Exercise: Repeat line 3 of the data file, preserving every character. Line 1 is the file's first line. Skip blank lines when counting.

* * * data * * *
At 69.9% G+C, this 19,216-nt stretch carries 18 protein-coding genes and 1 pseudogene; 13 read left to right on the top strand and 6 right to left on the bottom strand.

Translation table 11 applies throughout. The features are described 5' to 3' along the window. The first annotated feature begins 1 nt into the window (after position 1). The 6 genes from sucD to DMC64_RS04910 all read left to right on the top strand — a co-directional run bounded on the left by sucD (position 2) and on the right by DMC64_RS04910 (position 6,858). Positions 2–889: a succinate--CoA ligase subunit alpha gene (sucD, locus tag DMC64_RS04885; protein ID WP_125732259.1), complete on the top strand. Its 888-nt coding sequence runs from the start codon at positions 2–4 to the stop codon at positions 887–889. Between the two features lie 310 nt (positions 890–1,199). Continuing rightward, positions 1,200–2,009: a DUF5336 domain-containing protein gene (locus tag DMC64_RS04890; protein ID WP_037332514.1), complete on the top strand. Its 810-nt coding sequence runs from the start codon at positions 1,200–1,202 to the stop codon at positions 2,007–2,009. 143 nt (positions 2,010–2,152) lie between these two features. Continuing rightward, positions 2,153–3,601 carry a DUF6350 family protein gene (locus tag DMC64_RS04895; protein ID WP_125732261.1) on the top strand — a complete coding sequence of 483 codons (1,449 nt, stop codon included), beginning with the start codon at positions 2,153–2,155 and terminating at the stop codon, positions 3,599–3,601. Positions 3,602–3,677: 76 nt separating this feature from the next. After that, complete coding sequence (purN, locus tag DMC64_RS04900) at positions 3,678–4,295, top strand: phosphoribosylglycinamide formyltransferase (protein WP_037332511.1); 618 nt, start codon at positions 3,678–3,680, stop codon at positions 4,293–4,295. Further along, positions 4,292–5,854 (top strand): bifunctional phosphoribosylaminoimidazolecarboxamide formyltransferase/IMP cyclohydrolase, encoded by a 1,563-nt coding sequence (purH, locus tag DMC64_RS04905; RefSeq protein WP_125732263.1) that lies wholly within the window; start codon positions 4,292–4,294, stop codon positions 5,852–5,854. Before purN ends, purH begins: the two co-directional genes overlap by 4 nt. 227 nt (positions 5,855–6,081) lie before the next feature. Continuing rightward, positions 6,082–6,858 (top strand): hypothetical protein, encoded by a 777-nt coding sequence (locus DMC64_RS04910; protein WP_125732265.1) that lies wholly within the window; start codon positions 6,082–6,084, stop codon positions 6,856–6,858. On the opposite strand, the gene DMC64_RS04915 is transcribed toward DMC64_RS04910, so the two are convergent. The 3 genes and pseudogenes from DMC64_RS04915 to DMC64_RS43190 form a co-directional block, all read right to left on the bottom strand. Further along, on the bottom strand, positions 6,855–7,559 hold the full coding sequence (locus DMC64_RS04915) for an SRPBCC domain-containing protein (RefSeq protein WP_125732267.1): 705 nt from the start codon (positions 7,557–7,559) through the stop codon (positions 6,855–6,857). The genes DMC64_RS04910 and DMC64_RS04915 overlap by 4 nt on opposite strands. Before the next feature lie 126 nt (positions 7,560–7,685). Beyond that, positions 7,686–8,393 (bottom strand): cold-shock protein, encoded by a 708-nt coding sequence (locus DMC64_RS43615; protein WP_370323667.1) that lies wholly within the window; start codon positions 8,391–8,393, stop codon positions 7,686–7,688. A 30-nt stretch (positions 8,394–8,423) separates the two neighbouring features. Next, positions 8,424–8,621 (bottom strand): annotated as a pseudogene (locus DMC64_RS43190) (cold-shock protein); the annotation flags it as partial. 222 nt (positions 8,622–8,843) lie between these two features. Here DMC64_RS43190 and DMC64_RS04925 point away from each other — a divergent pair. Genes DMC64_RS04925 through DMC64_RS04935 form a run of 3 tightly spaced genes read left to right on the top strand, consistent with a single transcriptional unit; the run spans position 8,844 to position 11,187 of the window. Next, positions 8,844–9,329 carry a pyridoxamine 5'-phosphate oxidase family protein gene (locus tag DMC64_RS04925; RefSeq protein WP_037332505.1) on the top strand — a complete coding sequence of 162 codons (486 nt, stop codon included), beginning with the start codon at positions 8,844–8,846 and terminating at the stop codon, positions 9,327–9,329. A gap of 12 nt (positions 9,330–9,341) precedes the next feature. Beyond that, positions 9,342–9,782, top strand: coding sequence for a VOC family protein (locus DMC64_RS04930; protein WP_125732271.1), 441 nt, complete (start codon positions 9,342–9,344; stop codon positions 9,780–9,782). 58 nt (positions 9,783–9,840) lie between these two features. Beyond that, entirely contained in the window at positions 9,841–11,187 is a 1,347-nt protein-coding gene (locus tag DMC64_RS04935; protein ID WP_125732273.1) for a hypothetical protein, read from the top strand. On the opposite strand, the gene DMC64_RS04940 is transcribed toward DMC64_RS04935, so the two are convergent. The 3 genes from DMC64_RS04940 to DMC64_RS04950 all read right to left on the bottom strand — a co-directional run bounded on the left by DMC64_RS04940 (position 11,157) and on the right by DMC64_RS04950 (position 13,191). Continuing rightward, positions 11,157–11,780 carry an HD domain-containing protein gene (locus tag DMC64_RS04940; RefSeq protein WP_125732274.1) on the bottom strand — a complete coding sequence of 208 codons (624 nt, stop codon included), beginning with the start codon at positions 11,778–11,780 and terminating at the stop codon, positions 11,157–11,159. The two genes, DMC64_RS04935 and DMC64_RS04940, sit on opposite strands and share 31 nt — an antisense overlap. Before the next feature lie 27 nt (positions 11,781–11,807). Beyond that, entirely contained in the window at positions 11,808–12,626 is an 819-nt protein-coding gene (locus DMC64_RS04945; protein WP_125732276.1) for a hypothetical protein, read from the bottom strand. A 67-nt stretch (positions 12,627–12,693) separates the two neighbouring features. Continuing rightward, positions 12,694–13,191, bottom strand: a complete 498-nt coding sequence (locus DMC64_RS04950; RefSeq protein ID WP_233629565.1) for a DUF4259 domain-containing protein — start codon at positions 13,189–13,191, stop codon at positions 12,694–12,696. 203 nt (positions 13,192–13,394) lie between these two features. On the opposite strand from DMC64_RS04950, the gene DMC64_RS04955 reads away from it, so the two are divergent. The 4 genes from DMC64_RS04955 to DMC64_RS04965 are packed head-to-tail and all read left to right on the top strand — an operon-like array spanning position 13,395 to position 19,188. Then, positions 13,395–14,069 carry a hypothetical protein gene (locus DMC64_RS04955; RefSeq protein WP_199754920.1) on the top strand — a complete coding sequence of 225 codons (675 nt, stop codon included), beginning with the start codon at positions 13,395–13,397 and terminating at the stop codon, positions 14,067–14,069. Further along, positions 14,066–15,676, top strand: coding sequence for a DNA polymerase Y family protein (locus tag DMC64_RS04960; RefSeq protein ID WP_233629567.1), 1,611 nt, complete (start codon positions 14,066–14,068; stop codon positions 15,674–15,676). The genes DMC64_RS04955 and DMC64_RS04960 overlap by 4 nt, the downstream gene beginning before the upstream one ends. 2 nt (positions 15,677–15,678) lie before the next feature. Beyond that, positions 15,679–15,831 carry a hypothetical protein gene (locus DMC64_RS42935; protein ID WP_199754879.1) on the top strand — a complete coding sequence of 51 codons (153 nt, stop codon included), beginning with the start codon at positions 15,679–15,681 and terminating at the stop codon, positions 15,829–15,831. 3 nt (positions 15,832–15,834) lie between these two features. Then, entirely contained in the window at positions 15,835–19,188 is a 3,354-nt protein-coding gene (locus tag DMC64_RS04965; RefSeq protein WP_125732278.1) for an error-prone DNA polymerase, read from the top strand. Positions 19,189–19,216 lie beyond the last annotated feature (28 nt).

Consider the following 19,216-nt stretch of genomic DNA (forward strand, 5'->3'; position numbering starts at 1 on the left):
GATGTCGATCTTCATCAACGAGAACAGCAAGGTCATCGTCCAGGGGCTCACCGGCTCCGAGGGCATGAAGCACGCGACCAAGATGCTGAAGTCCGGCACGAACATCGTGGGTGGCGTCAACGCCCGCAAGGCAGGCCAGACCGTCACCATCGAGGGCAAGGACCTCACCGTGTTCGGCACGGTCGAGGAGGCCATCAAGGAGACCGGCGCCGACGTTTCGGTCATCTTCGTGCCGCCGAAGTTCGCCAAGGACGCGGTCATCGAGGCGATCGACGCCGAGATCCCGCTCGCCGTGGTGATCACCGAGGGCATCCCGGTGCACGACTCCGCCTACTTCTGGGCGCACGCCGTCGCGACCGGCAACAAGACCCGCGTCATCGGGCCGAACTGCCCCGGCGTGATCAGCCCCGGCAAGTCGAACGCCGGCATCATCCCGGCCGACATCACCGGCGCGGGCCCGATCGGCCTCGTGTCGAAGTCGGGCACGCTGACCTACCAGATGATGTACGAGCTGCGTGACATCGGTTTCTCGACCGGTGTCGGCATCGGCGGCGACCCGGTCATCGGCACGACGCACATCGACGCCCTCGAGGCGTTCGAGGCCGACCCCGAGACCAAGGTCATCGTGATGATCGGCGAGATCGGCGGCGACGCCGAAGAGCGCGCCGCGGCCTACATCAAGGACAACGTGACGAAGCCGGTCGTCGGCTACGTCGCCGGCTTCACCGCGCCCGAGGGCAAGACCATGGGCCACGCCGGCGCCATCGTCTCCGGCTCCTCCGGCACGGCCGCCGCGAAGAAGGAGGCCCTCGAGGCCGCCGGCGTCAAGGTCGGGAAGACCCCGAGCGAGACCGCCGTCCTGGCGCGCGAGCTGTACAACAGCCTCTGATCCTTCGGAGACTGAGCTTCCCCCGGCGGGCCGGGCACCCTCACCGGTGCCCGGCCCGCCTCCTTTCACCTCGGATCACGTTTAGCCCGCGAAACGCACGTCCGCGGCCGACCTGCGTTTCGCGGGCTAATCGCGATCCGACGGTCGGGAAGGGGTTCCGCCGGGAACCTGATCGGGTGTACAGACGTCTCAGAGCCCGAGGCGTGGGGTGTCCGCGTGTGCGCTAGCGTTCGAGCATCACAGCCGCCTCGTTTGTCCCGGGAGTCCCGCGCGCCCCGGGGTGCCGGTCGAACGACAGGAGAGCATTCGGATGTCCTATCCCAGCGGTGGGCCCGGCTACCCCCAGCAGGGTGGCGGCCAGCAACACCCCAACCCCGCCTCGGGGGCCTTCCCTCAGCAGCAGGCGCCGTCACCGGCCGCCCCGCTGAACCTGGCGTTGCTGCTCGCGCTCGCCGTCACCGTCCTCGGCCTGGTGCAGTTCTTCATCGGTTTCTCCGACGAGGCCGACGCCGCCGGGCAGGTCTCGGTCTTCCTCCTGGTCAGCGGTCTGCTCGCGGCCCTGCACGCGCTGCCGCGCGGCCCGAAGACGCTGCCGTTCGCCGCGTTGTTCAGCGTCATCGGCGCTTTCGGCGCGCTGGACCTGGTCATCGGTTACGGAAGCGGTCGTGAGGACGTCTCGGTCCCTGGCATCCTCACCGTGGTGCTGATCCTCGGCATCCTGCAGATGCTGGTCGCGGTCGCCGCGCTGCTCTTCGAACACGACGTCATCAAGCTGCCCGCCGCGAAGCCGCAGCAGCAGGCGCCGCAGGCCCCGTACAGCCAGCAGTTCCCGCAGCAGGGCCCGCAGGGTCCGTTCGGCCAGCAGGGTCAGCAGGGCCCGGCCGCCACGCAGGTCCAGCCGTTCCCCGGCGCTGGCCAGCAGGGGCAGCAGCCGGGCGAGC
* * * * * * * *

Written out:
Consider the following 19,216-nt stretch of genomic DNA (forward strand, 5'->3'; position numbering starts at 1 on the left):